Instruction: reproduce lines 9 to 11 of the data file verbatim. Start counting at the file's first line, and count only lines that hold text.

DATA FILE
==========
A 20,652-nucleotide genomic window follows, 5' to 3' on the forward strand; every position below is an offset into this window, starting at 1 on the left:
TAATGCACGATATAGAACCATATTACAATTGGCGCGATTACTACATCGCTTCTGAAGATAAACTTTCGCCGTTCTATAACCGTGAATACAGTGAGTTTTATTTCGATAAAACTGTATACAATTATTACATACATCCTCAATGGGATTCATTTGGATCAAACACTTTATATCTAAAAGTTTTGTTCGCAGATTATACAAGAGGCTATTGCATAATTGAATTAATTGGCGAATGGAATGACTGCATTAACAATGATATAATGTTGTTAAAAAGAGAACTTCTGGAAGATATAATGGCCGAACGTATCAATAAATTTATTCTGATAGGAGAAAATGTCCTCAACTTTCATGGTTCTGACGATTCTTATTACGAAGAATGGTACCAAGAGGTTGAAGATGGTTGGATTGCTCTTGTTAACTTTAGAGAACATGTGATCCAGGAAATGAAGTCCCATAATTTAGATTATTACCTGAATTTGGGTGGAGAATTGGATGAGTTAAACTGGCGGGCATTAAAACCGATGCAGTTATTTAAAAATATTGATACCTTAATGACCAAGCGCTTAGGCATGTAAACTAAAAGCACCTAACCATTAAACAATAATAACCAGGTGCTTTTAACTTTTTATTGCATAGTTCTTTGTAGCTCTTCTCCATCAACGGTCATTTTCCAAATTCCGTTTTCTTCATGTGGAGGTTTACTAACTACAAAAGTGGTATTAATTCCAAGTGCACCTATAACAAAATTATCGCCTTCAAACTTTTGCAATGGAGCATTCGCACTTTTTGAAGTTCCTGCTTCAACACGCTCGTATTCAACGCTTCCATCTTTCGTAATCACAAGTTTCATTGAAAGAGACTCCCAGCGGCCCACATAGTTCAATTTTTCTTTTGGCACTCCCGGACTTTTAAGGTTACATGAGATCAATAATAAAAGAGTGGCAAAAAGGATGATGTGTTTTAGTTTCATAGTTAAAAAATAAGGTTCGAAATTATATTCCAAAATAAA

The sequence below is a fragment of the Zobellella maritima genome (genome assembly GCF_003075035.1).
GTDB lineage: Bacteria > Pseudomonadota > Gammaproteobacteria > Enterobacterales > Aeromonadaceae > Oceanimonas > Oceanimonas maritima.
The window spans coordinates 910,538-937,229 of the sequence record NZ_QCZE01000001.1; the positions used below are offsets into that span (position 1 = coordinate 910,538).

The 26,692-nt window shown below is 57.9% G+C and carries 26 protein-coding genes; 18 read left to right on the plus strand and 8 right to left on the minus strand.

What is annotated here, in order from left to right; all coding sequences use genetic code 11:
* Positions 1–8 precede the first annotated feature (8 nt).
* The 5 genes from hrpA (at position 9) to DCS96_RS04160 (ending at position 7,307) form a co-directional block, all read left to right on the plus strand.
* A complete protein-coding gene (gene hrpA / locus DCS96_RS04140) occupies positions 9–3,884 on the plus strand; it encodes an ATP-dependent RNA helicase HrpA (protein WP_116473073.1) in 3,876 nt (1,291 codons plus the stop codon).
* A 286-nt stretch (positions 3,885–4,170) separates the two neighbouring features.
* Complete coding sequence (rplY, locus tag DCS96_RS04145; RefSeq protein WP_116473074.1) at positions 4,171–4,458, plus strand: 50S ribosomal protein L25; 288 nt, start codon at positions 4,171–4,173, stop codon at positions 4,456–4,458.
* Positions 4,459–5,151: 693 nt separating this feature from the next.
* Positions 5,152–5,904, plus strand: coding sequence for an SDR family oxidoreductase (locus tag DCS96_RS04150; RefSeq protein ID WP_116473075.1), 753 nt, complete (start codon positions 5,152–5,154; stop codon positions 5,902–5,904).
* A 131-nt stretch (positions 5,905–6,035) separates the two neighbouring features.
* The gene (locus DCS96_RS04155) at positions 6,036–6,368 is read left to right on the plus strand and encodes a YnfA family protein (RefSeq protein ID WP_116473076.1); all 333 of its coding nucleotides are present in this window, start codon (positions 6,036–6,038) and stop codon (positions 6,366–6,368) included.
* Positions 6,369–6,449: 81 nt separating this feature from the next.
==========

* The 5 genes from hrpA (at position 9) to DCS96_RS04160 (ending at position 7,307) form a co-directional block, all read left to right on the plus strand.
* A complete protein-coding gene (gene hrpA / locus DCS96_RS04140) occupies positions 9–3,884 on the plus strand; it encodes an ATP-dependent RNA helicase HrpA (protein WP_116473073.1) in 3,876 nt (1,291 codons plus the stop codon).
* A 286-nt stretch (positions 3,885–4,170) separates the two neighbouring features.